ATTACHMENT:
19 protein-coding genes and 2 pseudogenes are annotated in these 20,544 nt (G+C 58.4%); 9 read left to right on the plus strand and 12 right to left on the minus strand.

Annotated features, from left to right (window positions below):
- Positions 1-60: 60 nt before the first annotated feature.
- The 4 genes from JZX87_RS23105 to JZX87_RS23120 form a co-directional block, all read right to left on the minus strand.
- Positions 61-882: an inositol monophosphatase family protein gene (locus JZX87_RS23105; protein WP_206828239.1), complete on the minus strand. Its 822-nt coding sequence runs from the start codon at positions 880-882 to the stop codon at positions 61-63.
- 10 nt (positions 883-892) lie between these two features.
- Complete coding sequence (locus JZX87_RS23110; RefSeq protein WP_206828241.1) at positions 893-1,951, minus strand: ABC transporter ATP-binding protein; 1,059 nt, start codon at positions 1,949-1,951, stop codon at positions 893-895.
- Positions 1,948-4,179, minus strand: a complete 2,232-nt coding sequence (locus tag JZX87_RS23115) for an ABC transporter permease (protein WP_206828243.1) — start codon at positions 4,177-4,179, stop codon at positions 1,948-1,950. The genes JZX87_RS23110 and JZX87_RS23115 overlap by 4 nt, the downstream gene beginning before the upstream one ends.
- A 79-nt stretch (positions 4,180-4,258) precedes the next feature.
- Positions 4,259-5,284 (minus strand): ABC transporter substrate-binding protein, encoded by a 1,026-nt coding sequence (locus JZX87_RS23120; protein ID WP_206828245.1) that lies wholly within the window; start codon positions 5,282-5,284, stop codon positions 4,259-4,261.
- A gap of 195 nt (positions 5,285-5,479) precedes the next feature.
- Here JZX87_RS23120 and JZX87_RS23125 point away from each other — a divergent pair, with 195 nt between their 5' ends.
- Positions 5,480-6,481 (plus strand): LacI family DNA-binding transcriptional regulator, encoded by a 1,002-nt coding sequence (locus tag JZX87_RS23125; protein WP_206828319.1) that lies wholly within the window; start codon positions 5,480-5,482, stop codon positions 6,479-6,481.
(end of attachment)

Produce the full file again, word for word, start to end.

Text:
19 protein-coding genes and 2 pseudogenes are annotated in these 20,544 nt (G+C 58.4%); 9 read left to right on the plus strand and 12 right to left on the minus strand.

Annotated features, from left to right (window positions below):
- Positions 1-60: 60 nt before the first annotated feature.
- The 4 genes from JZX87_RS23105 to JZX87_RS23120 form a co-directional block, all read right to left on the minus strand.
- Positions 61-882: an inositol monophosphatase family protein gene (locus JZX87_RS23105; protein WP_206828239.1), complete on the minus strand. Its 822-nt coding sequence runs from the start codon at positions 880-882 to the stop codon at positions 61-63.
- 10 nt (positions 883-892) lie between these two features.
- Complete coding sequence (locus JZX87_RS23110; RefSeq protein WP_206828241.1) at positions 893-1,951, minus strand: ABC transporter ATP-binding protein; 1,059 nt, start codon at positions 1,949-1,951, stop codon at positions 893-895.
- Positions 1,948-4,179, minus strand: a complete 2,232-nt coding sequence (locus tag JZX87_RS23115) for an ABC transporter permease (protein WP_206828243.1) — start codon at positions 4,177-4,179, stop codon at positions 1,948-1,950. The genes JZX87_RS23110 and JZX87_RS23115 overlap by 4 nt, the downstream gene beginning before the upstream one ends.
- A 79-nt stretch (positions 4,180-4,258) precedes the next feature.
- Positions 4,259-5,284 (minus strand): ABC transporter substrate-binding protein, encoded by a 1,026-nt coding sequence (locus JZX87_RS23120; protein ID WP_206828245.1) that lies wholly within the window; start codon positions 5,282-5,284, stop codon positions 4,259-4,261.
- A gap of 195 nt (positions 5,285-5,479) precedes the next feature.
- Here JZX87_RS23120 and JZX87_RS23125 point away from each other — a divergent pair, with 195 nt between their 5' ends.
- Positions 5,480-6,481 (plus strand): LacI family DNA-binding transcriptional regulator, encoded by a 1,002-nt coding sequence (locus tag JZX87_RS23125; protein WP_206828319.1) that lies wholly within the window; start codon positions 5,480-5,482, stop codon positions 6,479-6,481.